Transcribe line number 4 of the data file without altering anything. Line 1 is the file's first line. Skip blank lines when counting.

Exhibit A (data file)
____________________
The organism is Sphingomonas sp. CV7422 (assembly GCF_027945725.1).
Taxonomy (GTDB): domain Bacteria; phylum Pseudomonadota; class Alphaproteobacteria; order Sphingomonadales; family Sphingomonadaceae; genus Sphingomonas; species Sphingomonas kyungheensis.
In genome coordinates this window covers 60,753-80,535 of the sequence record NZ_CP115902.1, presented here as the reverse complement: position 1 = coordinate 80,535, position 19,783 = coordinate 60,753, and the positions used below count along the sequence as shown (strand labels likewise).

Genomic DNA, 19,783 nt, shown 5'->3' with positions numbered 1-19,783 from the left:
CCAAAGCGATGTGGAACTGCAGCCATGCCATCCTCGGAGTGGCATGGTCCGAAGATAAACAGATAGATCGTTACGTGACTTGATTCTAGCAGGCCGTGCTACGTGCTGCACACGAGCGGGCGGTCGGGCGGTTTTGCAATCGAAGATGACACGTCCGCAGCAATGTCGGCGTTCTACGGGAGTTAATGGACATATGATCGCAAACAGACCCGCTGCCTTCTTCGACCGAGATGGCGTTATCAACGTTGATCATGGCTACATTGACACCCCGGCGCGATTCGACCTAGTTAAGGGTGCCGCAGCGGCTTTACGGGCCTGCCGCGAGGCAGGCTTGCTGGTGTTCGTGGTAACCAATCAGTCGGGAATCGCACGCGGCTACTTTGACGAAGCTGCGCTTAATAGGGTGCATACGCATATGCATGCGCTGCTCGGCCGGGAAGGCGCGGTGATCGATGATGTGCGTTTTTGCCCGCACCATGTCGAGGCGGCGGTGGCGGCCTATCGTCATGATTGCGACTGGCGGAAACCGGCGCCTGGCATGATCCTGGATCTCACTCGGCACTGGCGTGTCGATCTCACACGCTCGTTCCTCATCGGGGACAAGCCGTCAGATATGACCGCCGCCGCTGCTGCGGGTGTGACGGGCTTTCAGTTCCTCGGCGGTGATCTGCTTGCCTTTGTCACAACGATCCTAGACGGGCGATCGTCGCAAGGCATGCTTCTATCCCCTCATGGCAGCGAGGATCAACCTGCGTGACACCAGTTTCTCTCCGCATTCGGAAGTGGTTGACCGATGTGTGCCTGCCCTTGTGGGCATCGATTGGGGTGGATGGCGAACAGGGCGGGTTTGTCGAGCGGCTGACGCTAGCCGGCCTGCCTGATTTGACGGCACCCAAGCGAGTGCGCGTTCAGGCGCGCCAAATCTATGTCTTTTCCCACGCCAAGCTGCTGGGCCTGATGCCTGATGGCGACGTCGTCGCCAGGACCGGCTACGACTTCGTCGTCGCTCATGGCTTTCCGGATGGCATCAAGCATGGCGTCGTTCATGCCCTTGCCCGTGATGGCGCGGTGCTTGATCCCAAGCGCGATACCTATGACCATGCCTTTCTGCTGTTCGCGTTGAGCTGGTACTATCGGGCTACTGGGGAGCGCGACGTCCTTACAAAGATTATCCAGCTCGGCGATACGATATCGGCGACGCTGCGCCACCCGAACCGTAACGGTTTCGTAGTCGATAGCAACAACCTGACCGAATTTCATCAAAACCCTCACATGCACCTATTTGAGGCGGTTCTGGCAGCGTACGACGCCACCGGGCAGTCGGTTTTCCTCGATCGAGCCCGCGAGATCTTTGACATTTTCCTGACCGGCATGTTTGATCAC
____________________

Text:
Genomic DNA, 19,783 nt, shown 5'->3' with positions numbered 1-19,783 from the left: